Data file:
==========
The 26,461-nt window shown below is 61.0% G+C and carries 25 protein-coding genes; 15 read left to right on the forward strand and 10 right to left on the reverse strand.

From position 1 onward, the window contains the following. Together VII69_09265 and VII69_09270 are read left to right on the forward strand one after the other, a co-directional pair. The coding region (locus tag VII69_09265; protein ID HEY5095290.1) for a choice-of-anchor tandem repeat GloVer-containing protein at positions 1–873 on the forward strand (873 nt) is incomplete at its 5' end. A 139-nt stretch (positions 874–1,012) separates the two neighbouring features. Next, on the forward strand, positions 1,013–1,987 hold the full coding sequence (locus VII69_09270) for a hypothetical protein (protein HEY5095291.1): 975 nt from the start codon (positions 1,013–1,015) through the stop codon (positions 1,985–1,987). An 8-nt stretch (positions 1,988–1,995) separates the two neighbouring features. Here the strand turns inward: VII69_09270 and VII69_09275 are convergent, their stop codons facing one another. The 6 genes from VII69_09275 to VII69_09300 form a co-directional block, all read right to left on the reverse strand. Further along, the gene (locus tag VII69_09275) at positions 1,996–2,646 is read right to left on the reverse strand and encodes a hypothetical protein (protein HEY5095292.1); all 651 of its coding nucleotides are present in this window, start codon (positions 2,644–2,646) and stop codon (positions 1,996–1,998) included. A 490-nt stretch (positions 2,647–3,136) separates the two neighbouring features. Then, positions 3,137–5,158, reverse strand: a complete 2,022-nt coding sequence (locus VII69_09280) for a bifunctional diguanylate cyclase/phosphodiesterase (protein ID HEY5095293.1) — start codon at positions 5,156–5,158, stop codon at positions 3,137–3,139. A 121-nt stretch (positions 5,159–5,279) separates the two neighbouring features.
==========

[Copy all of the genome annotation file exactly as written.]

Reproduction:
The 26,461-nt window shown below is 61.0% G+C and carries 25 protein-coding genes; 15 read left to right on the forward strand and 10 right to left on the reverse strand.

From position 1 onward, the window contains the following. Together VII69_09265 and VII69_09270 are read left to right on the forward strand one after the other, a co-directional pair. The coding region (locus tag VII69_09265; protein ID HEY5095290.1) for a choice-of-anchor tandem repeat GloVer-containing protein at positions 1–873 on the forward strand (873 nt) is incomplete at its 5' end. A 139-nt stretch (positions 874–1,012) separates the two neighbouring features. Next, on the forward strand, positions 1,013–1,987 hold the full coding sequence (locus VII69_09270) for a hypothetical protein (protein HEY5095291.1): 975 nt from the start codon (positions 1,013–1,015) through the stop codon (positions 1,985–1,987). An 8-nt stretch (positions 1,988–1,995) separates the two neighbouring features. Here the strand turns inward: VII69_09270 and VII69_09275 are convergent, their stop codons facing one another. The 6 genes from VII69_09275 to VII69_09300 form a co-directional block, all read right to left on the reverse strand. Further along, the gene (locus tag VII69_09275) at positions 1,996–2,646 is read right to left on the reverse strand and encodes a hypothetical protein (protein HEY5095292.1); all 651 of its coding nucleotides are present in this window, start codon (positions 2,644–2,646) and stop codon (positions 1,996–1,998) included. A 490-nt stretch (positions 2,647–3,136) separates the two neighbouring features. Then, positions 3,137–5,158, reverse strand: a complete 2,022-nt coding sequence (locus VII69_09280) for a bifunctional diguanylate cyclase/phosphodiesterase (protein ID HEY5095293.1) — start codon at positions 5,156–5,158, stop codon at positions 3,137–3,139. A 121-nt stretch (positions 5,159–5,279) separates the two neighbouring features.